Pay a deposit for a tray? Then I won't take one, say patrons at 2 food centres

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A customer opting not to use a food tray at Block 163 Bukit Merah Central Food Centre, on Jan 30, 2018. ST PHOTO: LIM YAOHUI
A cleaner working behind the tray return station at Block 163 Bukit Merah Central Food Centre on Jan 30, 2018. ST PHOTO: LIM YAOHUI
Mr Vincent Teo returning a tray to the tray return station with his daughter Alecia at the Bukit Merah Central food centre. ST PHOTO: LIM YAOHUI

SINGAPORE - It may be no easy task persuading people to return their own trays at hawker centres, even with a system being rolled out that has customers paying a deposit that they get back when they return their trays.

At two hawker centres that charge such a deposit, many people get around it by simply not taking a tray.

Hawkers at Marsiling Mall and Bukit Merah Central food centres said the number who refuse a tray ranged from 50 to 90 per cent of their customers.

These two are the first of up to 25 that will eventually use a tray return system, which, along with centralised dish washing services, is a means to boost productivity in a tight labour market.

Customers are charged $1 at Bukit Merah Central while customers are charged $0.50 at Marsiling.

At Marsiling Mall Hawker Centre on Tuesday (Jan 30), which was about 90 per cent full at lunchtime, most customers The Straits Times observed did not take trays for their orders. There were also used bowls and plates left on tables.

Hawkers told The Straits Times that customers do not want to incur the extra cost of 50 cents per tray.

A 59-year-old dessert stall hawker, who only wanted to be known as Mr Chan, said nine in 10 of his customers do not take a tray. Before the system was in place, almost everyone would take one.

Mr Chan, who has been in the business for more than 30 years, said he has had unhappy customers demanding to know why they have to pay an extra fee.

One customer, Mr Ye Ah Mao, 65, who is unemployed, echoed the views of those who do not want to return their own trays.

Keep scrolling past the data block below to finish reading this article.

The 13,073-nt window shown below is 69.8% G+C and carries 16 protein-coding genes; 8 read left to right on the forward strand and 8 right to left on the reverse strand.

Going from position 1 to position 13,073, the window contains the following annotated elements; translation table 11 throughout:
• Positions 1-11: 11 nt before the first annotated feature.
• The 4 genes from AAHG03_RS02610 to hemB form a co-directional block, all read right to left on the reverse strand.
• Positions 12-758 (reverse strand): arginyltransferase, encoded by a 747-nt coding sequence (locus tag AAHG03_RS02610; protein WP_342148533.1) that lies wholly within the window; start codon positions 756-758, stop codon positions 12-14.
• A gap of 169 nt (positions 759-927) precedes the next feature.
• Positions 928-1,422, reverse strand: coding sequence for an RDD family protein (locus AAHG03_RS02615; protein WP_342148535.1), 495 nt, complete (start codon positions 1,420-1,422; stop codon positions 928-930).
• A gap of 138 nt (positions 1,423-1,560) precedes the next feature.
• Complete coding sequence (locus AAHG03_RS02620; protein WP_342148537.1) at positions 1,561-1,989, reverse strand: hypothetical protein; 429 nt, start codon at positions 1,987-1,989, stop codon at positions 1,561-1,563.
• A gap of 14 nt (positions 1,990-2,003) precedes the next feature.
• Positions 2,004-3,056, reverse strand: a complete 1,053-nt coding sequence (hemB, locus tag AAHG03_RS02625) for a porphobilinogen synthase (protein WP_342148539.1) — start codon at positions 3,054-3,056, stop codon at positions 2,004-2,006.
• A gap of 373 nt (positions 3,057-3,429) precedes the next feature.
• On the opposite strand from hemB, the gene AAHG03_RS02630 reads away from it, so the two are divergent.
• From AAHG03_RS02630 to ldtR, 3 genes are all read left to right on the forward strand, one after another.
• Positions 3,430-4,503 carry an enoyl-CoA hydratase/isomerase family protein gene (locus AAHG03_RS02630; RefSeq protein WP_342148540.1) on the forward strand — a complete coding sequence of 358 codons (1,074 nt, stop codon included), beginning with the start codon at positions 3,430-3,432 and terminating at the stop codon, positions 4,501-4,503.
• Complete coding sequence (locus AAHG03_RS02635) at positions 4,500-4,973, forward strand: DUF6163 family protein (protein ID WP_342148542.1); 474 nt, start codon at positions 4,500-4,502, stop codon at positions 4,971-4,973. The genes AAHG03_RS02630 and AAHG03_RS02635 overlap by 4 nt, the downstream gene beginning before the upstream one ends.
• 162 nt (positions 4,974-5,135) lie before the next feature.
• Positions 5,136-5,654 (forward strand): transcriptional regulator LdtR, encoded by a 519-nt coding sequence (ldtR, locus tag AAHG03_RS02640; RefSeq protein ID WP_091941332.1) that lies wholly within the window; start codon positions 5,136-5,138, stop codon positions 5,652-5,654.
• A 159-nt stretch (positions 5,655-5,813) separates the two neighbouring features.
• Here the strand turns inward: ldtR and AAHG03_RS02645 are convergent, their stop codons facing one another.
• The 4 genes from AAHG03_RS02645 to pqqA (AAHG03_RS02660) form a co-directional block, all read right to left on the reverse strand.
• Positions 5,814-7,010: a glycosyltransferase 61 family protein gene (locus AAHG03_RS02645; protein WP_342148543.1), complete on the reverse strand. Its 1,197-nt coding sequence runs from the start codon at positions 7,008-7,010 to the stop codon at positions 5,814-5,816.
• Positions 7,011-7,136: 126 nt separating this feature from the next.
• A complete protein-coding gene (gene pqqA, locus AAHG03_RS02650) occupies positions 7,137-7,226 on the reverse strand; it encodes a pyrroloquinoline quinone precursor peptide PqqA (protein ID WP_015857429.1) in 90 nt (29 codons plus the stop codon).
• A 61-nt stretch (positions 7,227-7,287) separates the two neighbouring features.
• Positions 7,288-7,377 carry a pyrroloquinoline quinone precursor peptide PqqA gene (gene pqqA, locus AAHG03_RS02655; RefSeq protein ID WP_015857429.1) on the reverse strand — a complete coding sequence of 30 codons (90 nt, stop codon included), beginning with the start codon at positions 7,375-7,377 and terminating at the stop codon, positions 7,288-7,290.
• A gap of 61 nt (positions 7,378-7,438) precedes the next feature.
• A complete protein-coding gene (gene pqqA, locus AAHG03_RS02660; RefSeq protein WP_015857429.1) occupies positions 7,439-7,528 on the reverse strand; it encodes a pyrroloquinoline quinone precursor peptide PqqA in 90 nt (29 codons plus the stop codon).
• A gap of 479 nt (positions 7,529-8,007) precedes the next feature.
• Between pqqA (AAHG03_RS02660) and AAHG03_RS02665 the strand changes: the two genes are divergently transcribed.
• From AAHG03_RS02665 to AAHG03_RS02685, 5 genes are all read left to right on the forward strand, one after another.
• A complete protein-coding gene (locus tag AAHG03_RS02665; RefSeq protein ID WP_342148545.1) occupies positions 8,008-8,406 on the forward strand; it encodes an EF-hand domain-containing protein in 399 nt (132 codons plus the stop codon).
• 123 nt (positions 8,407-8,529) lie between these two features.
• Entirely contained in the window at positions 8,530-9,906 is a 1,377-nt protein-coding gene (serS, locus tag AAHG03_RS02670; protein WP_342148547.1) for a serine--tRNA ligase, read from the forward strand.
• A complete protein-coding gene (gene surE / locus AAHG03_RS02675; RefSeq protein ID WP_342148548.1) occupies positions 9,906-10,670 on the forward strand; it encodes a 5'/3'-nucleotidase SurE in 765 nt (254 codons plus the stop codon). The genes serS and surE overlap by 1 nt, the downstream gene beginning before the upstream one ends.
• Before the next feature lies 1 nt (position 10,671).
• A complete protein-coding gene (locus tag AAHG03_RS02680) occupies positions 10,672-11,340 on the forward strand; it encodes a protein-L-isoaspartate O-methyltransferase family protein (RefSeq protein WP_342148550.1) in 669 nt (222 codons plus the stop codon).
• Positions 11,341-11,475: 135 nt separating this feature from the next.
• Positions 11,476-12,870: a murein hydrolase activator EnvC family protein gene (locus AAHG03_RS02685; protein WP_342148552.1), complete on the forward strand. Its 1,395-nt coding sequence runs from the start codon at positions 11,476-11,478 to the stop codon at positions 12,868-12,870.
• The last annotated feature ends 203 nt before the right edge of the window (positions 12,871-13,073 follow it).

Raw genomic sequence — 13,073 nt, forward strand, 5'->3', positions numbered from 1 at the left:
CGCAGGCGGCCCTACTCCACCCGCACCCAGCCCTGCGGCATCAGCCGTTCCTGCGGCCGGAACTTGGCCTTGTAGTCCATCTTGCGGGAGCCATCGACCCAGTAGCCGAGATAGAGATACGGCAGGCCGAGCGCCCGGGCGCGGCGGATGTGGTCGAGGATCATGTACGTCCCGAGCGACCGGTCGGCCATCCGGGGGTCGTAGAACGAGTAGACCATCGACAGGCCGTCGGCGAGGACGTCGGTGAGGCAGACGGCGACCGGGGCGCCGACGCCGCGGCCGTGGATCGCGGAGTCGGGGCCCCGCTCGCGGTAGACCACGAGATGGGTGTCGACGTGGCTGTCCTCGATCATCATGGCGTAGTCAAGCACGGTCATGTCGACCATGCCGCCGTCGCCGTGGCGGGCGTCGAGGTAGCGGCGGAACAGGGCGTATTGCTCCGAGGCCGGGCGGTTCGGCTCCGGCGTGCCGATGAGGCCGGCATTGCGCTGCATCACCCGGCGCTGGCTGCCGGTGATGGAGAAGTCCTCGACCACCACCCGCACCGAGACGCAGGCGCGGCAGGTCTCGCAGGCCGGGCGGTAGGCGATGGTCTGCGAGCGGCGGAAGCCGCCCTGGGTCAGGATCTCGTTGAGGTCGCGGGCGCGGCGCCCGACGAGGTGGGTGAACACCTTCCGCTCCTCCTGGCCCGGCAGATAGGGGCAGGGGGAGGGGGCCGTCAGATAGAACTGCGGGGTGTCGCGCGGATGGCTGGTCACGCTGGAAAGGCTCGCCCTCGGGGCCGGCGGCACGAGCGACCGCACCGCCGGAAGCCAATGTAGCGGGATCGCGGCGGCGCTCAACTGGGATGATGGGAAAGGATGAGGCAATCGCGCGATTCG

He said: "It is so troublesome because I have to walk so far to the tray return station. During peak hours I also have to queue up to return the tray."

Cleaners had varying views, with one saying some customers even return just the tray and leave the used dishes on the table, but another noting that people generally do return their own trays.

The dinner crowd at Bukit Merah Central was thin but hawkers there told The Straits Times there had been a noticeable difference in cleanliness since the system was rolled out.

This even though here, just as at Marsiling, many customers do not want to pay the extra expense and decline to take a tray, with one Indian food stall owner pegging the number of his customers who refuse at seven out of 10.

But Mr Tan Hock Soon, 59, another drink stall owner, said the majority of customers do return the dishes they use.

"It solves the problem of birds coming to eat the leftovers on the table. There used to be a lot of birds, but now there are fewer," he said.

By and large, customers seemed to accept the necessity of clearing up after themselves, but reactions to the tray deposit system were mixed.

Civil engineer Nurul Ain, 24, said it would develop a tray returning habit in customers.

"Sometimes when people forget their trays, I will help them to return it. It earns me an extra $1 and I can help to keep the place clean," she said.

Another, Ms Lim Mei Chun, a manager at a pharmaceutical company in her 30s, felt a reward scheme giving people points for returning their trays that they could redeem for freebies, would be more effective.

"It's a starting point. Once the habit of returning trays is built into people, all these incentives will not be needed as much anymore," she added.

However, Mr Eric Mao, 44, a manager at an electronics company, said hawker centre managements should be stricter, and make it compulsory for customers to take a tray.

"The system fails if people choose not to take the tray and end up leaving all their bowls on the table," he said.

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Advocating patience was Dr William Wan, general secretary of Singapore Kindness Movement, who said it would take time for the public to adopt a habit of returning trays.

"We can use constant yet subtle reminders like posters to educate and remind the public to be considerate and clear the tables for the next diner, especially during peak hours," he said.

He also urged parents to inculcate these values into their children.

"If we make it enough of a habit at home, it will be a natural habit to us everywhere else."

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